I was talking to one of our customers recently and they asked for my opinion of ISO20000 Part 9 – Cloud Services. Luckily it was an audio Skype conversation so they couldn’t see me shrugging my shoulders and, to my professional shame, I had to admit that I hadn’t read it and so couldn’t give an opinion. Well, as soon as I replaced the virtual Skype receiver to end the call I hurried over to the ISO website to purchase a PDF copy for the princely sum of one hundred and thirty-eight Swiss Francs (gotta love the ISO, they’re so, well…Swiss) and started reading.
Now I have to admit that my experience of buying what might be called “non-core” ISO standards (i.e. those other than the main requirements and accompanying code of practice) is a bit mixed. Some are very useful – ISO27005 (information security risk management) and ISO27017 (information security controls for cloud services) for example; good, solid discussion of important areas of the base standard that add to your knowledge and help you to meet the requirements in a more effective way. Others not so much – when implementing ISO9001:2015 for CertiKit we followed the advice in the standard and bought ISO9000 as it was said to be “indispensable”. Unfortunately I felt no wiser about quality management systems after reading it than before I’d got my credit card out.
So I approached ISO20000 Part 9 with caution, keen to see if delivered on the promise of the title; after all, “Cloud Services” has to be pretty relevant, right? Well, if you were expecting a version of Part 1 (the requirements) expanded to describe how it applies to cloud, then this really isn’t that. Nor does it follow the structure of similar guidance such as ISO27017 and ISO27018 (controls to protect personally identifiable information in the cloud) which expand on the ISO27002 code of practice and clearly map onto that document. No, ISO20000 Part 9 consists of a set of fifteen “Scenarios” which are activities a cloud service provider (CSP) might want to do as part of the lifecycle of a cloud service. For each scenario it then sets out a description, outcomes, applicable clauses from Part 1, guidance on application to cloud services and lastly some examples. The fifteen scenarios covered are as follows:
The standard (or more accurately, the “technical report”) is thirty pages long which, as it happens, is exactly the same length as its equivalent in the area of information security, ISO27017. But is it useful?
Well, one of the ways in which Part 9 differs from the approach taken in ISO27017 (information security controls for cloud services) is that it considers only the point of view of the provider of cloud services; it doesn’t provide any guidance about how to adapt ISO20000 when making use of cloud services as a customer, so in some respects it only gives half the story. I’ve had many lengthy conversations in the past with organizations who want to become certified to ISO20000 but who make extensive use of cloud services from other providers (and let’s face it, who doesn’t nowadays?), with concerns over scope and degree of control required often quoted.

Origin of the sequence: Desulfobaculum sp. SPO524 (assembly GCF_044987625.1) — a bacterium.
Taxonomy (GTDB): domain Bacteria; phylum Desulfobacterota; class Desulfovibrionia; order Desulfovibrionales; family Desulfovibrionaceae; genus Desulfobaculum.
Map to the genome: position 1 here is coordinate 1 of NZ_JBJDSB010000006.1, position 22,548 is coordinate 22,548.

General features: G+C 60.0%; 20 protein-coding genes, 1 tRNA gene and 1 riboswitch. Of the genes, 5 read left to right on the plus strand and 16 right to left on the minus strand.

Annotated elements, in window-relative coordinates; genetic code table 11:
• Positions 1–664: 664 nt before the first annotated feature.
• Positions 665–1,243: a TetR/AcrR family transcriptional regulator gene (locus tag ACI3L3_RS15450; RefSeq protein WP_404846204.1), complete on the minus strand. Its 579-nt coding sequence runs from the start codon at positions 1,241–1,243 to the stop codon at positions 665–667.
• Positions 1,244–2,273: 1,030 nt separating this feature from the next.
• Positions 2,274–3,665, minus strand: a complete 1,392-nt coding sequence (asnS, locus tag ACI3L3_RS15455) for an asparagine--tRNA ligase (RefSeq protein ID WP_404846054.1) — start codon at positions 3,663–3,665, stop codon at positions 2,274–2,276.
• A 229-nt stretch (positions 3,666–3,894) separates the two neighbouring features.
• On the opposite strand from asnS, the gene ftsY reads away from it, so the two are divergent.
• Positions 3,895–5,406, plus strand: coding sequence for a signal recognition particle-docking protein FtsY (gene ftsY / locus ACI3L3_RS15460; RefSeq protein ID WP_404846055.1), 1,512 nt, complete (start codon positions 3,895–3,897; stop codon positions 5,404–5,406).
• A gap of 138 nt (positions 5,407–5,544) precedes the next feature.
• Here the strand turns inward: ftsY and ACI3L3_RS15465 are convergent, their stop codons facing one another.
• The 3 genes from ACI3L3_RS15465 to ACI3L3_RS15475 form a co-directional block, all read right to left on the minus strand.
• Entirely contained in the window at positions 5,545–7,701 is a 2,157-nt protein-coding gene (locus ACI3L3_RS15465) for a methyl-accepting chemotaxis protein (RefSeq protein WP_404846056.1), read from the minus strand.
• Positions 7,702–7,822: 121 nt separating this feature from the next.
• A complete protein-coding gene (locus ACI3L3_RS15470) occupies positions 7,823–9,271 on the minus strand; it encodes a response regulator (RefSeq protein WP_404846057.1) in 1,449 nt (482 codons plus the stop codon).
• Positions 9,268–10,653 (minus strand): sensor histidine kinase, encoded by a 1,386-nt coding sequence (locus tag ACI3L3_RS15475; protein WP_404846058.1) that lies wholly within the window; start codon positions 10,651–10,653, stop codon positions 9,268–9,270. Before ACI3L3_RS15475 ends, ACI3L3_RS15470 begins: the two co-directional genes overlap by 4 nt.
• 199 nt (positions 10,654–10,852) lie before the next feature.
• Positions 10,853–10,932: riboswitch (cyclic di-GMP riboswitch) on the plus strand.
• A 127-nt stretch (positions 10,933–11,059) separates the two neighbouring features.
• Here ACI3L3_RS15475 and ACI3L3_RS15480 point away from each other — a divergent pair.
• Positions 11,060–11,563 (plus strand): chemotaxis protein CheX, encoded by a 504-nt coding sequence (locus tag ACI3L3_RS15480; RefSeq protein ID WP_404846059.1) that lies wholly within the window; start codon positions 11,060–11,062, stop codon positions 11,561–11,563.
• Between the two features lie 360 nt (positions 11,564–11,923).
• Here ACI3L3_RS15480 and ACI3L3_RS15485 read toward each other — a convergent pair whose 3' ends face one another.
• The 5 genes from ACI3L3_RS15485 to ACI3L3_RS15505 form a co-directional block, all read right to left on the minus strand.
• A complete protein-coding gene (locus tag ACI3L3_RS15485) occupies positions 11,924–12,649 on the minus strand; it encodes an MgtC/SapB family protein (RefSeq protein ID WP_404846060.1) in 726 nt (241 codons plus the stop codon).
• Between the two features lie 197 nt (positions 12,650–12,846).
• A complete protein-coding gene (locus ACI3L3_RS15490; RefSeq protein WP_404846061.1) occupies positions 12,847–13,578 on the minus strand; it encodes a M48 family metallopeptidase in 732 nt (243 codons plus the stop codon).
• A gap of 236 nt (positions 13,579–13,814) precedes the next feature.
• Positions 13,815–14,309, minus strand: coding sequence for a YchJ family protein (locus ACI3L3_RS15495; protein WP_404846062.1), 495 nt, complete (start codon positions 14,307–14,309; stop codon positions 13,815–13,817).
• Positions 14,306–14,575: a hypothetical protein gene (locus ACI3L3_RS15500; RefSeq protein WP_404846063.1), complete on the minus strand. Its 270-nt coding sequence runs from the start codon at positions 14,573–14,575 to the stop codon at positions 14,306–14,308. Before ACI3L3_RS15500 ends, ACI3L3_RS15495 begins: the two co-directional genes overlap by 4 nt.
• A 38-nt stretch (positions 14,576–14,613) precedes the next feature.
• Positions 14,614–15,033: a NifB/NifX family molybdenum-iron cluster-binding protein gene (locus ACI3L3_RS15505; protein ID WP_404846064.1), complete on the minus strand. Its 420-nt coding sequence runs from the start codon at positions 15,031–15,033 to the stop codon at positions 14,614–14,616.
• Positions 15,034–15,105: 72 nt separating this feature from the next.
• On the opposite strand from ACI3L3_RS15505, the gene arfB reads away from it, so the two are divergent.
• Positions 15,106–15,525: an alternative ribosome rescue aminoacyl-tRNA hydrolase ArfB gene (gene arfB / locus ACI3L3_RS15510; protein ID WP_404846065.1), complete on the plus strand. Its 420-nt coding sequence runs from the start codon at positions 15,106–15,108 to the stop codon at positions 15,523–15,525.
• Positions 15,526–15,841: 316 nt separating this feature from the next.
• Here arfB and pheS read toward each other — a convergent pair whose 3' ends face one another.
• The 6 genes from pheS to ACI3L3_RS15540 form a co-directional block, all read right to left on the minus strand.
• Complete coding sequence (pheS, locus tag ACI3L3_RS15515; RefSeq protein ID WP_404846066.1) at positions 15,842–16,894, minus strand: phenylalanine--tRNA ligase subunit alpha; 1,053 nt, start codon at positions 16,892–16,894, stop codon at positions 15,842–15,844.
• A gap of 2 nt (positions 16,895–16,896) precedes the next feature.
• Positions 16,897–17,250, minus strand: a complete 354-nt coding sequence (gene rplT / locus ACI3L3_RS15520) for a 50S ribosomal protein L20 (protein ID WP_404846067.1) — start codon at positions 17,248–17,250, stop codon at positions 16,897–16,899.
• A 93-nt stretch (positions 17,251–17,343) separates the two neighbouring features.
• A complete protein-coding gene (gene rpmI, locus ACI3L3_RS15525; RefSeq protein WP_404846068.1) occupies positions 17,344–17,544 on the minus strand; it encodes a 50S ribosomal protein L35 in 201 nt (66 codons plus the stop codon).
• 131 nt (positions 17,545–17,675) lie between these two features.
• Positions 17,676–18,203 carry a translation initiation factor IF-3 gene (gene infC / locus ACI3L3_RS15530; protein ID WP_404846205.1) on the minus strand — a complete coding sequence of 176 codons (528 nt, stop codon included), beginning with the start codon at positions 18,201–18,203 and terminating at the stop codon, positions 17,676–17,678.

But from a cloud service provider’s viewpoint, Part 9 tries its best to bring out the considerations specific to cloud that need to be considered when implementing and using an ISO20000 service management system (SMS). It mentions the key issues including multi-tenancy, geographical spread, automation and self-service provisioning in many places and describes in outline the impact these considerations may have on how the SMS should work. Whist the guidance section of each scenario is fairly useful, it’s really the examples part that contains probably the most helpful content, setting out lists of issues to consider and questions to be asked and mixing those in with suggestions about how a cloud service could be set up and managed. I do wonder however, whether it may have made more sense to the reader to structure Part 9 around the headings and processes in Part 1 and then provide the examples in an appendix. This would then have brought out the cloud specifics of familiar processes such as service level, change and release management and make it easier to relate to the requirements as stated in Parts 1 and 2. Maybe this would have made it too similar to Part 2 – was that their thinking perhaps?
The overall impression I’m left with when reading Part 9 is that, whilst there are some ways in which an SMS for cloud differs from an SMS without cloud, the fundamentals are of course the same. So does Part 9 add value to Parts 1 (requirements) and 2 (code of practice)? Just about – but I don’t believe Part 9 will be seen as an indispensable document for cloud service providers when implementing an SMS any time soon. It will be interesting to see how much of the content of Part 9 makes its way into the next version of Part 1 which I’m told is due mid to late 2018, although this is likely to focus on making the management system Annex SL (High Level Structure) compliant.
Overall recommendation – Buy Part 9 if you’re a CSP with money to spare, but don’t worry about missing out if you don’t buy it.